Defense? Abreu is not particularly distinguished as a right fielder one way or the other. Over his career, our defensive translations put Abreu at 13 runs below average, which is fewer than two runs below average per season.
Ballpark effects? According to baseball-reference.com, Philadelphia's park factor for hitters has averaged 98.9 over the past seven season, which is to say that it has diminished run scoring by about 1% over that timeframe.
Off-field behavior? I'm not Abreu's shadow, but as far as we know he's got a clean record. A check of thesmokinggun.com concurs: "Your search--Abreu--did not match any documents."
Clubhouse influence? Well, you don't last seven years in Philadelphia if you're a complete jerk. Abreu gets bonus points for surviving the Larry Bowa years without snapping.
Recent trend? If anything, Abreu is getting better. Last year, at age 30, he set a career high in walks (128) and finished one homer shy of his career high, with 30. His EqA of .328 was the best of his career. And--relevant because speed is often the first tool to go--Abreu set a career high with 40 steals in just 45 attempts, while grounding into just five double plays, the lowest total of his career.
Abreu has an almost breathtaking array of strengths as a ballplayer and no real weaknesses. He is, without question, one of the greatest players in the game today. According to Clay Davenport's WARP1, which measures a player's overall value over a replacement player, Abreu has been worth 58.4 wins over replacement over the last seven years, an average of 8.3 per year. Just eight players have been worth more:
Player WARP1 (1998-2004) 1. Barry Bonds 87.2 2. Alex Rodriguez 70.6 3. Pedro Martinez 68.6 4. Randy Johnson 63.6 5. Todd Helton 62.5 6. Jeff Kent 60.6 7. Scott Rolen 59.8 8. Sammy Sosa 59.7 9. Bobby Abreu 58.4 10. Curt Schilling 58.2Quick, go ask your friendly neighborhood sportswriter to list the ten best players in the game over the last seven years. See how many of them name Abreu.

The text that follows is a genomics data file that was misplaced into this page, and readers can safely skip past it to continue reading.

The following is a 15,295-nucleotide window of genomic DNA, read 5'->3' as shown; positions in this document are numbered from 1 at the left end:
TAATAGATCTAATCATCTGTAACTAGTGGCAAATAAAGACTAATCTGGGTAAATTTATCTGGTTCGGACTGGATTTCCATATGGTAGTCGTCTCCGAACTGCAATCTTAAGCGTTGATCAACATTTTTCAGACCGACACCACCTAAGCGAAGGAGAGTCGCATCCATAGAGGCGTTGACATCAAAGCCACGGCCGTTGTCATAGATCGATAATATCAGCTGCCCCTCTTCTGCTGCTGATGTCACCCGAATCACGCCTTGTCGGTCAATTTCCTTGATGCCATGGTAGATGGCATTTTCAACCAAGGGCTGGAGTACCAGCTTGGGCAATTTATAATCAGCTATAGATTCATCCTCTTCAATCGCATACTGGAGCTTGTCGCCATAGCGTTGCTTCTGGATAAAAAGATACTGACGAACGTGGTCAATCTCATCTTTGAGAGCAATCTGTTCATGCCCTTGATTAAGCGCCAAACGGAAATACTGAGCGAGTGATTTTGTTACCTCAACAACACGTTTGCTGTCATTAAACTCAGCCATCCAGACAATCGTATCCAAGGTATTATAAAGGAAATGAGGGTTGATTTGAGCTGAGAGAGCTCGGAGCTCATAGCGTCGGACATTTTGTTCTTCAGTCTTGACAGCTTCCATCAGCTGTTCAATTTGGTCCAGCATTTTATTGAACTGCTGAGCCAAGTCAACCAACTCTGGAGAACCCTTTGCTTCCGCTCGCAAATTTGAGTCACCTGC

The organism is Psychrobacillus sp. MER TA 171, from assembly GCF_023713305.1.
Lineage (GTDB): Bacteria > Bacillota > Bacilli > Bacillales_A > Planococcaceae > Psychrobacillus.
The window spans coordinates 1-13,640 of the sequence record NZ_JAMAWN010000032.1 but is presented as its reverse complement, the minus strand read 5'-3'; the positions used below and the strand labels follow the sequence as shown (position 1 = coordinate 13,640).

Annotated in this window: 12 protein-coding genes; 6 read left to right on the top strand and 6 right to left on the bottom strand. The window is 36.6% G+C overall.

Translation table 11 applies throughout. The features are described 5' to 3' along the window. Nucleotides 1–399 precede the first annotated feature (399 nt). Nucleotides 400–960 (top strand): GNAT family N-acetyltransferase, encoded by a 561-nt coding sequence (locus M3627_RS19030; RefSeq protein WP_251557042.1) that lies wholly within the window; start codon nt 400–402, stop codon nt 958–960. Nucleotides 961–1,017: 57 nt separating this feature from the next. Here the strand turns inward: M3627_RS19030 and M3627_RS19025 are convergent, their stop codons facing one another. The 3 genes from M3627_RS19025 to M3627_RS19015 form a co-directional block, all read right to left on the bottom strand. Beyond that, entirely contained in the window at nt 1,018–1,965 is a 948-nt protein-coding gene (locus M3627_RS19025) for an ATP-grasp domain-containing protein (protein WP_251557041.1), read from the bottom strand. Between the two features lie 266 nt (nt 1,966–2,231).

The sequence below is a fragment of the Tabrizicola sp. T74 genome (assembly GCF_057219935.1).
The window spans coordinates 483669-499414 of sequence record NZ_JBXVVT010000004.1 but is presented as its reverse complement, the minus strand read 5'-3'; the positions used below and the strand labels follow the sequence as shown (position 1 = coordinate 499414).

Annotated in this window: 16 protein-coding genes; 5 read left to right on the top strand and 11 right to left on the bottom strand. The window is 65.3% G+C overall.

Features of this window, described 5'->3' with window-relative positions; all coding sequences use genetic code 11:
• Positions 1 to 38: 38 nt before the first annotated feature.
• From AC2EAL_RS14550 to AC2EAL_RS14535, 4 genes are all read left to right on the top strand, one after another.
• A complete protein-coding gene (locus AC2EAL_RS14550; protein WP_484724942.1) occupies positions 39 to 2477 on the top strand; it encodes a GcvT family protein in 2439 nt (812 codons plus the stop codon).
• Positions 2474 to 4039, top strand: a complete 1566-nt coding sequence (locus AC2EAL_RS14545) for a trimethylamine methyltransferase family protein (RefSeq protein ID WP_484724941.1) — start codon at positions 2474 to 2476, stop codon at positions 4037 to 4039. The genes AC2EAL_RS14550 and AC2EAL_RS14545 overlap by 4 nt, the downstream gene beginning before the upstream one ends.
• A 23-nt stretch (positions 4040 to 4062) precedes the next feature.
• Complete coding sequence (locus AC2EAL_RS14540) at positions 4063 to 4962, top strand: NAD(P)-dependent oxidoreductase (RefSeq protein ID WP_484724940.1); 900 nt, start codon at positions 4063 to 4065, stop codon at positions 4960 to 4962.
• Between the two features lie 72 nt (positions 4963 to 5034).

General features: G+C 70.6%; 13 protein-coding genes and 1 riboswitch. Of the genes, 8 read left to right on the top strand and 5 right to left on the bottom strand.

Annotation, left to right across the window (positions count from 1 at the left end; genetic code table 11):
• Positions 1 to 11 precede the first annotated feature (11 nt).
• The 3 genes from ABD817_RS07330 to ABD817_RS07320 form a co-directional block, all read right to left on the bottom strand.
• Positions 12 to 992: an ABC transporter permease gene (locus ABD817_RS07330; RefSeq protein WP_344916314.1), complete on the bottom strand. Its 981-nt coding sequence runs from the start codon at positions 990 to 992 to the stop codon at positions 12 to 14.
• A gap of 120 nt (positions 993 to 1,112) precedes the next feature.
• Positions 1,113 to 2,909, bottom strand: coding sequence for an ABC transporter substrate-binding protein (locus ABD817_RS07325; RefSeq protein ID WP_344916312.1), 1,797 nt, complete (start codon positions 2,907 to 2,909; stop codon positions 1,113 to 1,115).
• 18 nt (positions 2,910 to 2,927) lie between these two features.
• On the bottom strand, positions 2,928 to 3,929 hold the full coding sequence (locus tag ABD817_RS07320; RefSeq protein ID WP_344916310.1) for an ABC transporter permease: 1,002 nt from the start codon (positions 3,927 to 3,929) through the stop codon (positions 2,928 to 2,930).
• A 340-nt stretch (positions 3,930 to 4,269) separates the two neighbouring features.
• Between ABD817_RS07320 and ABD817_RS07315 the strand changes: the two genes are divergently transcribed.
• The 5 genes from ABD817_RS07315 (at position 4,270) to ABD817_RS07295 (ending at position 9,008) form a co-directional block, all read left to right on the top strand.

Actually, I did ask my friendly neighborhood sportswriter, Joe Posnanski of the Kansas City Star, what his immediate, word-assocation reaction was to hearing the words "Bobby Abreu." Would you believe his response was, "who?"
If you do, you've obviously never read Posnanski's work. But his actual answer was much more telling:
"I was in one of those ridiculously involved fantasy leagues two or three years ago--the only time I've been in one, and the last time I'll ever be in one--and I needed to over-research (the league was clearly tilted against new teams like mine) and so I came up with a spreadsheet to show the best player in the game. This dumb league valued homers and stolen bases more or less equally, and I believe offered up some OBP points. Bobby Abreu came out No. 1 on my spreadsheet, ahead of Barry Bonds.Abreu's quality is exceeded only by his consistency: not only has he averaged 8.3 WARP per year, but his worst WARP figure in the last seven years is 7.5. More than any other player in the game, Abreu has never had an off year. No other player in baseball has managed at least 7.5 WARP in each of the last seven years. Not Bonds. Not Alex Rodriguez. Not Jim Edmonds or Randy Johnson or Gary Sheffield or…you get the idea.
So, to sum up, we have a player who:
And he's almost completely unknown.
The question is, why? I can throw out a few ideas, none of which are all that convincing: